An excerpt from Make Something Good Today, Erin and Ben's memoir about seeking out the good in life, celebrating the beauty of family and friends, and prospering within our communities—because everything we need to be happy in life is within our grasp.
There's something about the history and majesty of old towns. They tell us who we were, which helps us understand who we are. There's a tendency for us to forget or disregard the old in favor of the new, but ben and I have always embraced it. Just as people come from somewhere, places and objects do, too; it's up to people to make sure they don't get buried and forgotten. This has been something of a mission in our lives.
That summer found us hitting the road on a leisurely five-hour drive with our bikes on the back and a cooler full of drinks. We swerved down back roads and through tiny towns across Mississippi, Alabama, and finally Florida, and made it to Wakulla Springs.
My aunt Cheryl, who is not actually my aunt, had been visiting there every summer for years. She and my mom have been close friends forever, and she had convinced us that we had to stay for at least one night on our way down to St. Augustine. Ben was elated: no Internet, no TV, no phone service. I'm another story, but Ben is built to unplug.
In Wakulla Springs we stayed at a very old, idyllic Mediterranean-style lodge hidden deep within the swamps of a national forest. It rose like a n apparition from the earth at the end of a long, winding driveway covered by oaks dripping with Spanish moss that blotted out the sun. The lodge sat beside the deepest freshwater spring in the world, where manatees and alligators played next to a rope meant to keep swimmers in and creatures out. Creature from the Black Lagoon was filmed there, and entire mammoth skeletons had been pulled from the springs — two facts that give me shivers. The movie played on a quiet loop in the nearly silent lobby, a grand and cavernous place, all marble with hand-painted motifs on the coffered ceilings. An enormous wood-burning fireplace sat empty, but its smell was everywhere, remaining me of Christmas out of context, a feeling I always liked.
The lodge wasn't tied just to America's past but to my own. My grandmother's family used to come to the very same place on vacation when she was a teenage girl. One night I ha been at Mammaw's house in search of old family photographs for a family wall. When I opened the hope chest at the foot of her bed, I found a photo she had taken of her sisters posing in front of the fanciest hotel they'd ever been to in their young lives. I took that photo along to Wakulla Springs and held it up to the hotel's current incarnation.
The next day we drove across to Florida to St. Augustine, my favorite place in the world. The place where my life had almost happened.
I've been visiting St. Augustine since I was ten years old, a tomboy in Umbros and a baseball cap with a ponytail through the back. Even then I knew that the oldest city in the United States was different from any place I would ever visit again. It was singular in a way that even a young mind can grasp. It wasn't an airbrushed tourist town or a manufactured strew of nostalgia; it was something altogether different. I could feel it in the air, and in my bones. I still can.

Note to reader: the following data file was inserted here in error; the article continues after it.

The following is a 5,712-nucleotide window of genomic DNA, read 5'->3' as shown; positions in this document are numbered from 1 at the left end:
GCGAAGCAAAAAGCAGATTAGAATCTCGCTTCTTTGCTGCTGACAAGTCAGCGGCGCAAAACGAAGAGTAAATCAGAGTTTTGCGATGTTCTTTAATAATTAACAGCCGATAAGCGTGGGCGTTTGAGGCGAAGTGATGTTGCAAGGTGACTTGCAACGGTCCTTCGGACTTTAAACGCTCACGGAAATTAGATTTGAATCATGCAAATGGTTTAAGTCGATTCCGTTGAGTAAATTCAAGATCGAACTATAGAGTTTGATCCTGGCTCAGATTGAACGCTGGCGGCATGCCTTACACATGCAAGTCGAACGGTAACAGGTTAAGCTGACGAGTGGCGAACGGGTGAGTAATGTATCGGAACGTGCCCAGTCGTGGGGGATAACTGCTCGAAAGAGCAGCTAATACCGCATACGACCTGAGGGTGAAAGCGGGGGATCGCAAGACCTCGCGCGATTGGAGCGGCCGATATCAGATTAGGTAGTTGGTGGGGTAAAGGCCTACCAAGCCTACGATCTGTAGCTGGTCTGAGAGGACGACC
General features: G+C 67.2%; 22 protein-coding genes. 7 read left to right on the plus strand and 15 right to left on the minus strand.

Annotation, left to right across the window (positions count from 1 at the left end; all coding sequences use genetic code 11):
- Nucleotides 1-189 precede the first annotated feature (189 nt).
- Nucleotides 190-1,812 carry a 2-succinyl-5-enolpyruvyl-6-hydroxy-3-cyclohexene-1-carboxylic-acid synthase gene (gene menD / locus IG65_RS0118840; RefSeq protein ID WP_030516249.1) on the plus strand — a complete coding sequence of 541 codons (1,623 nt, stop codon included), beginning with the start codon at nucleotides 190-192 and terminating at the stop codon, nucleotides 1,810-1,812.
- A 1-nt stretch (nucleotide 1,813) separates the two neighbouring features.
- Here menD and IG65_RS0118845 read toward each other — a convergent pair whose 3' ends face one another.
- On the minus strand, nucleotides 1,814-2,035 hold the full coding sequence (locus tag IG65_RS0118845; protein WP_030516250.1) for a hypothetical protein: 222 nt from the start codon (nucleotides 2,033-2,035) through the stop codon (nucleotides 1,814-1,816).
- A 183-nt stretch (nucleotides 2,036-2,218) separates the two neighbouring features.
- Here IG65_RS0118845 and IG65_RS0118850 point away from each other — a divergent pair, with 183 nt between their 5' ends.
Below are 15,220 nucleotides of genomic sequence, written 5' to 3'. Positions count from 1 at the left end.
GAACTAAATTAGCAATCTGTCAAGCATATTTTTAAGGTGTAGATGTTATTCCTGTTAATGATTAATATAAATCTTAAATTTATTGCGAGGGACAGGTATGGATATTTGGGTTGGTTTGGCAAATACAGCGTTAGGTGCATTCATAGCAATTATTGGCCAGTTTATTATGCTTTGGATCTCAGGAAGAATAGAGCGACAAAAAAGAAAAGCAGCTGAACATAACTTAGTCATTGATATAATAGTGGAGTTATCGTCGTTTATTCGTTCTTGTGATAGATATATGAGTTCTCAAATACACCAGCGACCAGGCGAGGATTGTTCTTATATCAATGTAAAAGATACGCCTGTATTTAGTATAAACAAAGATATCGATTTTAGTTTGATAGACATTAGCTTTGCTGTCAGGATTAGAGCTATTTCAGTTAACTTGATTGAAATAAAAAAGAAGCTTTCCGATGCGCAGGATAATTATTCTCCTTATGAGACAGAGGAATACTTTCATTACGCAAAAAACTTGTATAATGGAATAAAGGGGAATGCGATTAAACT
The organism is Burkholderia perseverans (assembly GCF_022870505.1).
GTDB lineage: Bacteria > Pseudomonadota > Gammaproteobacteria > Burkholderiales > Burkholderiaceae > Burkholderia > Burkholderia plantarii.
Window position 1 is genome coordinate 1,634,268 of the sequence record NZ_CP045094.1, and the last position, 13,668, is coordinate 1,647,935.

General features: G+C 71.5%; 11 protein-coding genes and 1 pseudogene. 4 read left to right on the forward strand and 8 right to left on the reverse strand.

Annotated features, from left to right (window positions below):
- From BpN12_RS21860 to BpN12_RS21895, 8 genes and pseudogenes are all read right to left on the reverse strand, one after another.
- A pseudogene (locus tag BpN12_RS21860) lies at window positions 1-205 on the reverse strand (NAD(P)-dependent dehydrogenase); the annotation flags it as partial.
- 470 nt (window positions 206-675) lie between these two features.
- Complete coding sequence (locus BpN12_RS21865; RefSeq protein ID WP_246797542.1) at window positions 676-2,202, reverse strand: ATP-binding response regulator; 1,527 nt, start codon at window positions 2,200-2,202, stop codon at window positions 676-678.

Mama used to tell me stories of visiting St. Augustine when she was a child on their way to Cape Canaveral. She was captivated by Ripley's Believe It or Not, a novelty museum of creepy wonders from around the world, which was a housed in an old castle. My grandfather, a hardened World War II vet, kept a trolley ticket stub from that trip in 1967, a yellowed, ragged piece of paper that was more valuable to me than gold.
As Ben and I crossed rural marshes and bridges, I felt as though we'd driven into a seaside European town. Then the modern buildings on the outskirts gave way to ancient, authentic Spanish architecture near the heart of the city.
Around every corner had a new discovery, a little adventure: a secondhand bookstore, a lanky, leaning bed-and-breakfast with lanterns glowing on the porch, a vintage jewelry shop, an English restaurant with fish and and chips, a city gate that's been standing rock solid since the early 1700s. I felt the breeze off Matanzas Bay, and I wanted out of the car so that I could submerge myself in all of it.
Later we passed the sights that called up my childhood in bright color: the Butterfield Garage Art Gallery in an old service station; Villa Zoraida Museum, where, where I had once seen a mummy hand inside a glass case; cobblestoned Aviles Street with all different national flags hanging from the balconies; DeNoël French Pastry Shop, where the same family had been making the same croissants for fifty years; the grand Casa Monica Hotel across from Flagler College, the school that hadn't let me in, that couldn't find a place for me. The decision— someone else's— that had set me on the course I was still on.
Coming back again to that city, I realized that I didn't have to go there for it to become part of me. As I tried to do in my work and my journal and my life, I could just extract the good. I took away all the parts of that city that most affected me — the architecture, the history, the tall tales and hidden secrets— to call on when I need inspiration. Ben has to remind me often, "Everything'll turn out fine. It always has. Always will." He was right, as he so often is. Circumstance and luck have led to the only life that makes sense for me. There's an inevitability to it that brings me warmth, and I try to hold tight to that fact. I am where I should be. We are all where we should be.